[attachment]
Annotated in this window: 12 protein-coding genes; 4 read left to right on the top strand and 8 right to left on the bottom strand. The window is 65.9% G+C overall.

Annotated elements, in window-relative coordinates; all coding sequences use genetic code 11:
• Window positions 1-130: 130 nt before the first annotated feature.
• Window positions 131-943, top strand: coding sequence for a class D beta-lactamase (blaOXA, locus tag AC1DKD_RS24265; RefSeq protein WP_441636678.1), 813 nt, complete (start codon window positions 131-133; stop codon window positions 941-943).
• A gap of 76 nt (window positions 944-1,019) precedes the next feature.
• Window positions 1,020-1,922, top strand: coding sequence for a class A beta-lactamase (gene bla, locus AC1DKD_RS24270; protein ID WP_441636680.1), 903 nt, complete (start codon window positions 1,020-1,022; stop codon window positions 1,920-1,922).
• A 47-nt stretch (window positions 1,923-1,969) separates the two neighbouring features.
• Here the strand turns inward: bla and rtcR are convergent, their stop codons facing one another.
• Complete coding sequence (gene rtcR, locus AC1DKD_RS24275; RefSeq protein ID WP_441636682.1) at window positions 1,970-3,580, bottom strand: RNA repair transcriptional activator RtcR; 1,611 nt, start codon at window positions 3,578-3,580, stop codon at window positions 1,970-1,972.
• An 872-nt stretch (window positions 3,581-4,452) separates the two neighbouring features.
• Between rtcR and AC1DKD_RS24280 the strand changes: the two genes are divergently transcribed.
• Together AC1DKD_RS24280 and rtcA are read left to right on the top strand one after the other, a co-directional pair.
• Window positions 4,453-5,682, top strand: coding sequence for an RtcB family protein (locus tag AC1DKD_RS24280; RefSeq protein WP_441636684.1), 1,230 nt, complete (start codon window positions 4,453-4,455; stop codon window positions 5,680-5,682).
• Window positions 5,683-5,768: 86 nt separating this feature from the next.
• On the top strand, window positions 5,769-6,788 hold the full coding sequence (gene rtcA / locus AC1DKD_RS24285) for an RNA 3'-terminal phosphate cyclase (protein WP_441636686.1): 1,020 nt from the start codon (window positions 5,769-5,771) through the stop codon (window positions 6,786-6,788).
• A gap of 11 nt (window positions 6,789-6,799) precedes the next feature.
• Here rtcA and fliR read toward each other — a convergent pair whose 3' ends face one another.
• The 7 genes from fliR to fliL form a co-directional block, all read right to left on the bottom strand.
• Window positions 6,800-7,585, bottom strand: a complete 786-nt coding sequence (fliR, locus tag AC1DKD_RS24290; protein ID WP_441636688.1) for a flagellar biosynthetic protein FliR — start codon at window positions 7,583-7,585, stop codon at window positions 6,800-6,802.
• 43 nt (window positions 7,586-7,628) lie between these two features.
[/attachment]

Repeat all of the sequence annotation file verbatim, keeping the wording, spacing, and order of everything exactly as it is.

Annotated in this window: 12 protein-coding genes; 4 read left to right on the top strand and 8 right to left on the bottom strand. The window is 65.9% G+C overall.

Annotated elements, in window-relative coordinates; all coding sequences use genetic code 11:
• Window positions 1-130: 130 nt before the first annotated feature.
• Window positions 131-943, top strand: coding sequence for a class D beta-lactamase (blaOXA, locus tag AC1DKD_RS24265; RefSeq protein WP_441636678.1), 813 nt, complete (start codon window positions 131-133; stop codon window positions 941-943).
• A gap of 76 nt (window positions 944-1,019) precedes the next feature.
• Window positions 1,020-1,922, top strand: coding sequence for a class A beta-lactamase (gene bla, locus AC1DKD_RS24270; protein ID WP_441636680.1), 903 nt, complete (start codon window positions 1,020-1,022; stop codon window positions 1,920-1,922).
• A 47-nt stretch (window positions 1,923-1,969) separates the two neighbouring features.
• Here the strand turns inward: bla and rtcR are convergent, their stop codons facing one another.
• Complete coding sequence (gene rtcR, locus AC1DKD_RS24275; RefSeq protein ID WP_441636682.1) at window positions 1,970-3,580, bottom strand: RNA repair transcriptional activator RtcR; 1,611 nt, start codon at window positions 3,578-3,580, stop codon at window positions 1,970-1,972.
• An 872-nt stretch (window positions 3,581-4,452) separates the two neighbouring features.
• Between rtcR and AC1DKD_RS24280 the strand changes: the two genes are divergently transcribed.
• Together AC1DKD_RS24280 and rtcA are read left to right on the top strand one after the other, a co-directional pair.
• Window positions 4,453-5,682, top strand: coding sequence for an RtcB family protein (locus tag AC1DKD_RS24280; RefSeq protein WP_441636684.1), 1,230 nt, complete (start codon window positions 4,453-4,455; stop codon window positions 5,680-5,682).
• Window positions 5,683-5,768: 86 nt separating this feature from the next.
• On the top strand, window positions 5,769-6,788 hold the full coding sequence (gene rtcA / locus AC1DKD_RS24285) for an RNA 3'-terminal phosphate cyclase (protein WP_441636686.1): 1,020 nt from the start codon (window positions 5,769-5,771) through the stop codon (window positions 6,786-6,788).
• A gap of 11 nt (window positions 6,789-6,799) precedes the next feature.
• Here rtcA and fliR read toward each other — a convergent pair whose 3' ends face one another.
• The 7 genes from fliR to fliL form a co-directional block, all read right to left on the bottom strand.
• Window positions 6,800-7,585, bottom strand: a complete 786-nt coding sequence (fliR, locus tag AC1DKD_RS24290; protein ID WP_441636688.1) for a flagellar biosynthetic protein FliR — start codon at window positions 7,583-7,585, stop codon at window positions 6,800-6,802.
• 43 nt (window positions 7,586-7,628) lie between these two features.